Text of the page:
Arizona hunter Peter Amador was a winner in the 2010 Alaska big-game lottery who ended up a big loser. First, his Nelchina Basin moose hunt proved wet and unsuccessful, and now Alaska Wildlife Troopers have charged him with a crime.
Amador, troopers say, failed to report his lack of success to the proper authorities after last fall's hunt. In the 49th state, that's a violation of the law. Better yet, it's an easy way for the state to collect $110. Troopers, a state press release said, cited "Amador, age 57 of Phoenix, Ariz., for failing to submit a hunt report on his 2010 DM (drawing moose) drawing permit. Bail was set at $110 in the Glennallen District Court.''
Amador was back at work in Phoenix on May 2 when this all happened. He is a project manager for Brown and Caldwell, an engineering and construction firm heavily into wastewater treatment and other environmentally related projects. Reached by telephone in Phoenix on Tuesday, Amador was as yet unaware he was a wanted man in Alaska.
Failure to submit a hunt report is what the state of Alaska calls a "bailable offense,'' meaning one can pay a ticket and be done with it. There is likely a ticket to Amador somewhere in the mail.
"A ticket for what?'' asked Amador, who said he was unaware of the requirement that calls for a hunter to fill out a report if unsuccessful. "I didn't know that,'' he said.
Many hunters don't. That's why the Alaska Department of Fish and Game usually sends out notices warning people they need to submit their hunt report cards or face a possible fine. Amador did not remember getting such a warning, and it's possible he didn't.
"In regulation, it is not required for us to send out any notification,'' said Cindy Gardner of Fish and Game, though a warning is generally "part of the process. They may also receive an e-mail in addition to a letter.''
Amador seemed a little baffled by all of this. He was aware of the reporting requirements for Alaska drawing hunts, but thought reporting was only required of successful hunters. Apparently so, too, for 51-year-old Alan Cantley from Wright, Wyo., and 40-year-old Maurice Martinez from Las Vegas, who were charged in the Glennallen court on the same day as Amador.
It is unclear whether Cantley and Martinez even came to Alaska to hunt after winning permits in the state drawing lottery, but even if they stayed home, they are required by law to report their lack of success. Dale Rabe, the regional widlife supervisor overseeing the Nelchina Basin where this drawing hunt took place, said the state needs the information on hunter success for management purposes.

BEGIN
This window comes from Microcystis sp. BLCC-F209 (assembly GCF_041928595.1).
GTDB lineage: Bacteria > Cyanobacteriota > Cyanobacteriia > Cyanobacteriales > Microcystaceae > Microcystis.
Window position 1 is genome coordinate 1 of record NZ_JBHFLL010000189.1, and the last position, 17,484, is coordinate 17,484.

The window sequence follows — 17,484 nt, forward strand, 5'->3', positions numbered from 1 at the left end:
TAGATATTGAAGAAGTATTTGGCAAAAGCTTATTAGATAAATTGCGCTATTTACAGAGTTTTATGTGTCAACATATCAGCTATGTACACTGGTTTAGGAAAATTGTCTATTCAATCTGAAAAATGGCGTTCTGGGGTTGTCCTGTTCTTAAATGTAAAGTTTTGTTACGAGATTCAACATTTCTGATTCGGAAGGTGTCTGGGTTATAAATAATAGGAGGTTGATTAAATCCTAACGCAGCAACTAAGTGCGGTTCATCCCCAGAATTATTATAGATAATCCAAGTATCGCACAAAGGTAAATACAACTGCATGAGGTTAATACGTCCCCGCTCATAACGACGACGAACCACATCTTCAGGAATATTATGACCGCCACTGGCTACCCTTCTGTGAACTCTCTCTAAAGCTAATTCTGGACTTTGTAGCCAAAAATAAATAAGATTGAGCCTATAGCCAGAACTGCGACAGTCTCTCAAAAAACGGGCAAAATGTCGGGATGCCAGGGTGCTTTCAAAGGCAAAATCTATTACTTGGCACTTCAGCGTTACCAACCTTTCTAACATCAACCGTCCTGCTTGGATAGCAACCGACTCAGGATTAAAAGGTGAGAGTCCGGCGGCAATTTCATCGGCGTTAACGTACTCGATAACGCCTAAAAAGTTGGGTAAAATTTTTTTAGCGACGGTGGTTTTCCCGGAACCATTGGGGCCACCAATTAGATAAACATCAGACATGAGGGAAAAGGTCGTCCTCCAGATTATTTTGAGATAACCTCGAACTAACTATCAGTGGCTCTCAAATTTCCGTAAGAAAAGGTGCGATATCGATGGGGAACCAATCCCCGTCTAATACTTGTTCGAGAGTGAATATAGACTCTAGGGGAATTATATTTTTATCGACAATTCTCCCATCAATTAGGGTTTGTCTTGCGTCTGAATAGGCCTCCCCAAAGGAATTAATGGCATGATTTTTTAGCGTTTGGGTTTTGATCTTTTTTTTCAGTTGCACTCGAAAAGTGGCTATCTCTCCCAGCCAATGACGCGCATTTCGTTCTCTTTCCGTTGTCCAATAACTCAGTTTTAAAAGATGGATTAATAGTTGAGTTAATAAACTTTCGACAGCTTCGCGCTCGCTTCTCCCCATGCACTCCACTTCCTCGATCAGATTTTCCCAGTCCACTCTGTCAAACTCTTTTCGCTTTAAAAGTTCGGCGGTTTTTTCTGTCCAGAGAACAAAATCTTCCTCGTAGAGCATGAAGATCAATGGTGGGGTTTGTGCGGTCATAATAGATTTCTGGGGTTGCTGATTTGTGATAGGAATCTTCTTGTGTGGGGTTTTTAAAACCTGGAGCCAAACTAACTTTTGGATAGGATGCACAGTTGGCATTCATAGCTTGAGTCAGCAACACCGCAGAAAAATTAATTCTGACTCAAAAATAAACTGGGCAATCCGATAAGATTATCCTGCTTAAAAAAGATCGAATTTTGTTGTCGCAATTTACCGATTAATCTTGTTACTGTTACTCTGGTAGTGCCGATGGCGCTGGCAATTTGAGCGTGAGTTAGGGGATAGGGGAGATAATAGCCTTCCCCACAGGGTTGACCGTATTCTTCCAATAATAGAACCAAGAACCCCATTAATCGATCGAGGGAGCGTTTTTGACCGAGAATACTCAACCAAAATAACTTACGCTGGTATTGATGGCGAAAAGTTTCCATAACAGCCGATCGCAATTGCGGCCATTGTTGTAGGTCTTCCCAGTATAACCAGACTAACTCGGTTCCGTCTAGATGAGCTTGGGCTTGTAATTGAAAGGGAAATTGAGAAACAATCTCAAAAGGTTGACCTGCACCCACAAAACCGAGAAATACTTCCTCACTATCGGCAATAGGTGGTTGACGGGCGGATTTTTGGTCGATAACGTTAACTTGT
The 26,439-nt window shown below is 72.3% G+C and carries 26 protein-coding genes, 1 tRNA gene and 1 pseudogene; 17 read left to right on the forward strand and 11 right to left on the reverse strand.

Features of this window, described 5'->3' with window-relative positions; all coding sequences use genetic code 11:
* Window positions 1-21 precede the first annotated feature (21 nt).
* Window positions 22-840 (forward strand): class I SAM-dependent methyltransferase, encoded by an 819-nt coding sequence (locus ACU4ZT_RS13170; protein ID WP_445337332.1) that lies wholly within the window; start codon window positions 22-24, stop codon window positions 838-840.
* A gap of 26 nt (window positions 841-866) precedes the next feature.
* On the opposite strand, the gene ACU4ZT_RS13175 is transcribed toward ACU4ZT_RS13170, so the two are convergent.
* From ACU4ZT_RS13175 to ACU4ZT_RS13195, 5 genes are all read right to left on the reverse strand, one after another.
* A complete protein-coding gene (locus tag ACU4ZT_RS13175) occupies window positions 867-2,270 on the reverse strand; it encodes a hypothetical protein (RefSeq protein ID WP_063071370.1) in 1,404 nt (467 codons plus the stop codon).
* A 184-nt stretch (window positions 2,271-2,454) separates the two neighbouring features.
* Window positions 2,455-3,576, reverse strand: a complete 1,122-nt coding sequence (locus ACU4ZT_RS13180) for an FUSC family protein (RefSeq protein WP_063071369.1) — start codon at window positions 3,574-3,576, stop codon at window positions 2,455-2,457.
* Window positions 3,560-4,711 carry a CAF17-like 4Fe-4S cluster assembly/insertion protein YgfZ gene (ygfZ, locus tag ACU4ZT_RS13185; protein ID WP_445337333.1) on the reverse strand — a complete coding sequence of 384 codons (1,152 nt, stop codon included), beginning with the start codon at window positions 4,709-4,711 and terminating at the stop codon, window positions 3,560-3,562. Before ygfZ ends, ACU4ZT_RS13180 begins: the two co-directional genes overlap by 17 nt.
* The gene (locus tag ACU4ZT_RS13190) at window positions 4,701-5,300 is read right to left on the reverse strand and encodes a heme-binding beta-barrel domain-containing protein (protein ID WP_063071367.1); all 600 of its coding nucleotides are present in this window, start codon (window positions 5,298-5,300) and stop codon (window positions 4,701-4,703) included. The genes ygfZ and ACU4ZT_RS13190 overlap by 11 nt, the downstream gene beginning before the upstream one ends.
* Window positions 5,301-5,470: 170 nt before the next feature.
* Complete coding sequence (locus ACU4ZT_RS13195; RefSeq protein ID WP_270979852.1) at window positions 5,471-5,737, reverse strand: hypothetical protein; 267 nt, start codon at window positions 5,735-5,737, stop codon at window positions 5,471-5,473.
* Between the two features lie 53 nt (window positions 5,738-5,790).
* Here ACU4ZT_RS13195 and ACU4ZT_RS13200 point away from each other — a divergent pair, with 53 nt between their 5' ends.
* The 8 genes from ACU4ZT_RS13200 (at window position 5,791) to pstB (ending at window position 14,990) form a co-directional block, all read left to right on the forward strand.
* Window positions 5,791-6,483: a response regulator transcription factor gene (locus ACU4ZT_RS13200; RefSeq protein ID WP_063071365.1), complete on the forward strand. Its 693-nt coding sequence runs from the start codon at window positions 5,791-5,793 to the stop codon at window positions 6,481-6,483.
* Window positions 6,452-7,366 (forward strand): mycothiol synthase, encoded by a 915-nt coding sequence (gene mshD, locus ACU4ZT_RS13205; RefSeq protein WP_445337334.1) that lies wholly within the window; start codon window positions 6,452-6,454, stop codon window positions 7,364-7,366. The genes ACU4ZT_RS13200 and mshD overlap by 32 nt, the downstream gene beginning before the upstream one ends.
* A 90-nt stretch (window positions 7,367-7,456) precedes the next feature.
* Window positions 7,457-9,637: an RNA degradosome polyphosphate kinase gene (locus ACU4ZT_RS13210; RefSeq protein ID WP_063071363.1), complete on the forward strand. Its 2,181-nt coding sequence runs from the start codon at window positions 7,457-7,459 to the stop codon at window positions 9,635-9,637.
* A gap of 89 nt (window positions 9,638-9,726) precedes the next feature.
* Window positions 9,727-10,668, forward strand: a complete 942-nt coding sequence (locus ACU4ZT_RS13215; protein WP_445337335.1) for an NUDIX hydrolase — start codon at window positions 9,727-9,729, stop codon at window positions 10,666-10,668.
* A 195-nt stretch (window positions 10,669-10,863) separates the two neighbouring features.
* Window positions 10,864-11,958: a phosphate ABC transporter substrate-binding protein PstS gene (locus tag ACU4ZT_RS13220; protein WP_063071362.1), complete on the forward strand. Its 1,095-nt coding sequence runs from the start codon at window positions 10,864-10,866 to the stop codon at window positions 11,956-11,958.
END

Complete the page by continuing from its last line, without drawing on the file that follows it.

"That's how we monitor harvests and determine we're not over harvesting the population,'' he said. "It's a key piece of information.''
Then again, he admitted, it's also just one piece of information from a roughly 8,000-square-mile area in which wolves, bears and weather each year kill far more moose than hunters. That's why Fish and Game also conducts aerial surveys of moose herds to try to get a handle on population size before establishing hunts.
The law, however, is the law, and Amador and the other outside hunters broke it, which gives the state the right to fine them. It's sort of like getting nabbed in a classic, small-town speed trap in the South. Amador + Cantley + Martinez = $330 for the state of Alaska.
Amador, for his part, said he's not holding it against Alaska. He said he loves the 49th state.
"I've been up there five times,'' he said, "but this was the first time hunting. I was there 10 days. The first four days it was raining so hard we went down and fished at Homer.''
When the rain let up a little, he and his hunting companions headed for the Lake Louise area north of Anchorage along the Glenn Highway to look for the bull moose of his dreams. They never saw one.
"We did hunt,'' he said, "but we didn't get anything. We saw a couple females, but that was it. Even the locals we talked to weren't get anything.'' Still, he doesn't regret the trip. "I had a beautiful time."
And he should soon be getting a reminder of it all in the mail from the troopers. This could be thought of as a unique kind of "trophy.''
"Most places if you don't get anything, you don't get anything,'' Amador said. Alaska, however, is not most places.
Contact Craig Medred at craig(at)alaskadispatch.com.
(This story was edited after original publication to clarify that Wildlife Troopers themselves do not get to keep the money collected from writing tickets.)